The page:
Naysayers love to discuss the demise of SEO; it continues to disappoint, though, by staying alive. The reason for its survival is its evolution. SEO is not a static activity; if it were, it would have died with the first round of Google algorithm changes ever made. It is elastic; when done properly, SEO adapts to the needs of businesses and of searchers. This has prompted some to start using the term “inbound marketing,” instead of SEO because it’s more inclusive. What exactly is inbound marketing? What’s the difference between it and SEO?
One inbound marketer compared SEO to packaged, assembly-line cookies and inbound marketing to fresh, homemade cookies. The latter provides excellent taste, but also a whole sensory experience. We can smell them; we can feel their warmth; we can feel our salivary glands start to work. Inbound marketing is meant to encompass the broader Internet experience.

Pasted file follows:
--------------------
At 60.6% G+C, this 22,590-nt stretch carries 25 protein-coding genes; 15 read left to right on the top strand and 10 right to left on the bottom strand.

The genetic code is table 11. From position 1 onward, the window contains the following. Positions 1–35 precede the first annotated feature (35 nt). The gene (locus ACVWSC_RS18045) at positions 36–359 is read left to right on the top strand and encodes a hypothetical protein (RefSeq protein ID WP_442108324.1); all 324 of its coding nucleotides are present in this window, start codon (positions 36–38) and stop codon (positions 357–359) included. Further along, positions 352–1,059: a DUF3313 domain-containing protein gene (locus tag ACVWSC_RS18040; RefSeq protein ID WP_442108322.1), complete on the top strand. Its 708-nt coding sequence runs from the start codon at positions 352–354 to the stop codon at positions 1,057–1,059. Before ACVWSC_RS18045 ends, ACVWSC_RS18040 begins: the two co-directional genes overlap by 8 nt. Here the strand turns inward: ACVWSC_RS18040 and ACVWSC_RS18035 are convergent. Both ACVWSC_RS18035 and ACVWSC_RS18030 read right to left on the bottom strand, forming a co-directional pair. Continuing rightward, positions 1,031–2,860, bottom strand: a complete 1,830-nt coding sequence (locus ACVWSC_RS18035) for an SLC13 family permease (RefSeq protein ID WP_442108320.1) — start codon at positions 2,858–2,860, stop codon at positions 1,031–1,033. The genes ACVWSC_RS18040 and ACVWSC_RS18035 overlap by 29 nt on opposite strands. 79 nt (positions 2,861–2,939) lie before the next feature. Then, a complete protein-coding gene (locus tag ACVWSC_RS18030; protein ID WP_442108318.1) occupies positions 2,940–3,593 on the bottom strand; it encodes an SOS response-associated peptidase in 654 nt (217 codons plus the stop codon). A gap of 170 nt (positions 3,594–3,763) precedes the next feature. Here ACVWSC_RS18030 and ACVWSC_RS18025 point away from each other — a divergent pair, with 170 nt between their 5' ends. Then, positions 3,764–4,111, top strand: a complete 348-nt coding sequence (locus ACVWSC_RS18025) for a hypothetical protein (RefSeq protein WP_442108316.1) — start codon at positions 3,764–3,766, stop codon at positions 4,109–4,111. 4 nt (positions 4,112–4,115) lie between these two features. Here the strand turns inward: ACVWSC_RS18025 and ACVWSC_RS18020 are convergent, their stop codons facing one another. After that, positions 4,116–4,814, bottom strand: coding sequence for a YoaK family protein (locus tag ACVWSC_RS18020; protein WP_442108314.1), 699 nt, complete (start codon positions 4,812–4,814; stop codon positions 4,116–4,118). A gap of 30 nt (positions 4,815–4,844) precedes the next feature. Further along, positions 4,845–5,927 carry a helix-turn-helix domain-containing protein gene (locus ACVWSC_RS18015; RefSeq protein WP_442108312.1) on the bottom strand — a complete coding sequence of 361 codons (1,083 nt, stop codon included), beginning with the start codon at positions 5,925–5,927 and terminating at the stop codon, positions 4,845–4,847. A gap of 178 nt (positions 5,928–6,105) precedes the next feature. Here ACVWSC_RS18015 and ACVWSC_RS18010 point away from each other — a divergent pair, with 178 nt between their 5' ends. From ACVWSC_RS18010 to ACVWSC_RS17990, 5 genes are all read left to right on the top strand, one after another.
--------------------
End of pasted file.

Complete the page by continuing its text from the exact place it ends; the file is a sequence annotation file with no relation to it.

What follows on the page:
What SEOs do is not just drive traffic to websites from search engines: that is an important part, of course, but an “SEO’s” job is also to work on converting that traffic, on incorporating social media campaigns, on optimising apps, on content marketing, on content curation, on getting traffic from non-search engine sources. As an article on Business Insider reminds us, “We need to expand beyond search engine optimization because search engines aren’t the only way people discover or consume content anymore.”
Today, you are as likely to work on keyword optimisation as you are on creating a YouTube channel or building your Pinterest profile. You are worrying more about building your brand and engaging with a community that you are about making Google happy. This is a very, very good change, and whether you call it SEO or inbound marketing, it is something that benefits businesses and end-users.